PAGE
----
Bartosz Wojdynski, Camila Espina (Grady Ph.D student), Kate Keib (Grady Ph.D. student), Jen Malson (Grady Ph.D student), Hyejin Bang (Grady Ph.D. student) and Yen-I Lee (Grady Ph.D. student). (2017, May). Where readers look, and what they miss: Visual attention to online news. Accepted for presentation at the 67th annual International Communication Association (ICA) conference, San Diego, CA.
Abstract: Participants (N=88) in a two-condition (Facebook post information level: high vs. low) mixed factorial design took part in a laboratory experiment that utilized eye tracking to gauge what areas of the page in common news layouts attract viewers’ gaze, and whether this viewing amount of information about the story disclosed in the Facebook posts. The results show that several widely-held conventions about how online readers view online content do not apply to the reading of online news articles. In particular, the assumption that users’ visual gaze will proceed through the page in an F-shaped pattern needs to be qualified by the addition of the viewers’ entry point. Regardless of story content or minor variations in page design, a majority of viewers who access online stories never glance at information positioned above the start of the article text or main image (whichever is located closer to the top of the page). Implications for communication theory and online news practitioners are discussed.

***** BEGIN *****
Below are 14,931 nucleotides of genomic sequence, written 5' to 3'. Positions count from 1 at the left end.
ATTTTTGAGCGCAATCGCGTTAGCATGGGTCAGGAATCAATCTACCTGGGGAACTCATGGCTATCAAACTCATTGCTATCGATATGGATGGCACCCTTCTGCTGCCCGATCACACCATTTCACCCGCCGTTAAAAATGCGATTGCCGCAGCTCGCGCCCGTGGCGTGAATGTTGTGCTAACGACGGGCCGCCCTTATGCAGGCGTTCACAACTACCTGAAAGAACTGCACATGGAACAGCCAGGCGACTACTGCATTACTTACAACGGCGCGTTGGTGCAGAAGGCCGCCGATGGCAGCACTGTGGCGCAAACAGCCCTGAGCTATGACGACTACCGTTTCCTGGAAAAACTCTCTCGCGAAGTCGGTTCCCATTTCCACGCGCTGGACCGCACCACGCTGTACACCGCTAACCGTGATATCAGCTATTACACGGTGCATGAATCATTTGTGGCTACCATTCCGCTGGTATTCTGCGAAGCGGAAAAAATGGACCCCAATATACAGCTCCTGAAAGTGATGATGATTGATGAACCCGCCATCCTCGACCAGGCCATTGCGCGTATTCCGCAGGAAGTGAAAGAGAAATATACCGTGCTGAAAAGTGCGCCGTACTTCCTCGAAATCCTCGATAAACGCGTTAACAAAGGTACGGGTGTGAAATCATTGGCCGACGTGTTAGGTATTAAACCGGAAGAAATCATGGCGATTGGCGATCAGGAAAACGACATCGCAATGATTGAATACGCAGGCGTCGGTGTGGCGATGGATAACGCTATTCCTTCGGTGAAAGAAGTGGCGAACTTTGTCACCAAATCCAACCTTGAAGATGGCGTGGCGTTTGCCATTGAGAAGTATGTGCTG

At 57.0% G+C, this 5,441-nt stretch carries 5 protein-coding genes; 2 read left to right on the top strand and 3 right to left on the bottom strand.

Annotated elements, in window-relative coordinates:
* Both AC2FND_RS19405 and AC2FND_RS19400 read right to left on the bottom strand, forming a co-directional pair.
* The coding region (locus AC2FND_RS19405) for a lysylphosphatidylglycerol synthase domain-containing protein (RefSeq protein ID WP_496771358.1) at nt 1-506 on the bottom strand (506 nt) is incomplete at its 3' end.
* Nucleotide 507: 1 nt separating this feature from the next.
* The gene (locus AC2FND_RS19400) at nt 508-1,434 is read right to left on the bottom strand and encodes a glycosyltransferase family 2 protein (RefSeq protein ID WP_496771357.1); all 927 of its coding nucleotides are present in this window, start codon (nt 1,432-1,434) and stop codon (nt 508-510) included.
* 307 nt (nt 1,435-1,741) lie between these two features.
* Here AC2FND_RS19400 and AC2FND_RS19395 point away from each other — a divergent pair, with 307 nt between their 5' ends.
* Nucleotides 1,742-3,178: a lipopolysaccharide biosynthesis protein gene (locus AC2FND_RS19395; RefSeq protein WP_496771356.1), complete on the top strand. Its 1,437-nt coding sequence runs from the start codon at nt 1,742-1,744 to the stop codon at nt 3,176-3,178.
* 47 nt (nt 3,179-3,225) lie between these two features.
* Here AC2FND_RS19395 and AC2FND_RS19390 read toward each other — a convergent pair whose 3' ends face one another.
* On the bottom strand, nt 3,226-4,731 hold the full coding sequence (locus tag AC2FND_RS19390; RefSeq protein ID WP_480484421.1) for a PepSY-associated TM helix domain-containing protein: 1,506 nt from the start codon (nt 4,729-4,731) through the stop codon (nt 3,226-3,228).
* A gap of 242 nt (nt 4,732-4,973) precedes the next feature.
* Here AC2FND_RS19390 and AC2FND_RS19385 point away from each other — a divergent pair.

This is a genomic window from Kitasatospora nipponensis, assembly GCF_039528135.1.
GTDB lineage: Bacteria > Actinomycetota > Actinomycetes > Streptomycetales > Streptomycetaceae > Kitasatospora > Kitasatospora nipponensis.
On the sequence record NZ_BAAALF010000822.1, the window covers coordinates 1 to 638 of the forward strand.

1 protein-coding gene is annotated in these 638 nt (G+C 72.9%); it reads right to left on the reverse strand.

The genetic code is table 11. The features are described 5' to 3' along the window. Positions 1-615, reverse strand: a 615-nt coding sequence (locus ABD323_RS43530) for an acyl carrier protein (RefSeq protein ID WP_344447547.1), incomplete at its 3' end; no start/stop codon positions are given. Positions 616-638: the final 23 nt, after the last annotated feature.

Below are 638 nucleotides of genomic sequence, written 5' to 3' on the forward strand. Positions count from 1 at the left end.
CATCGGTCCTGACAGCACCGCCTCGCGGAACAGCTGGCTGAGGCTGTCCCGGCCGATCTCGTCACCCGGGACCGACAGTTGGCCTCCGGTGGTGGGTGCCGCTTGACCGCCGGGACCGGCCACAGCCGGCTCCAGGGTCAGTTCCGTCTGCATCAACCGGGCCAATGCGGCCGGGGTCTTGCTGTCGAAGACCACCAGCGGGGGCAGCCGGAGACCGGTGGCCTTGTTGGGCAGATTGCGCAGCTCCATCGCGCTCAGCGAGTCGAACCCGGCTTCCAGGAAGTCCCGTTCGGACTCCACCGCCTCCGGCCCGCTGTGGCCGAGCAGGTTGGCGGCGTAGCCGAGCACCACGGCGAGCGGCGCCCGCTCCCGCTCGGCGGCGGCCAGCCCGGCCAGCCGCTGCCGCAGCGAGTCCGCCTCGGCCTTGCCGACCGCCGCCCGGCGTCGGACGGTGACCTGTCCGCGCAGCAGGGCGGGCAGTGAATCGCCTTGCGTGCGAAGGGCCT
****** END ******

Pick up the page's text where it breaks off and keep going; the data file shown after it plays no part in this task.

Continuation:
A Social Networks Approach to Online Social Movement:
Abstract: The movement to free Al Jazeera journalists (#FreeAJStaff), imprisoned by Egyptian authorities, utilized Twitter over almost two years, between 2014 and 2015. This study applied a social networks approach to study patterns of information flow, social mediators, and clusters, formed by the #FreeAJStaff movement on Twitter.Analysis of 22 months of data found social mediators […]
Organizational Conflicts and Emotions on Social Media
Abstract: For employees, conflicts can be very emotional encounters (Jones, 2000), causing stress, anger, fright, sadness, and anxiety. Increasingly, organizational issues and conflicts are discussed on social media (Meriläinen & Vos, 2011) and social media use can help employees express their emotions and cope with the stress caused by conflict situations (Neubaum et al., 2014). […]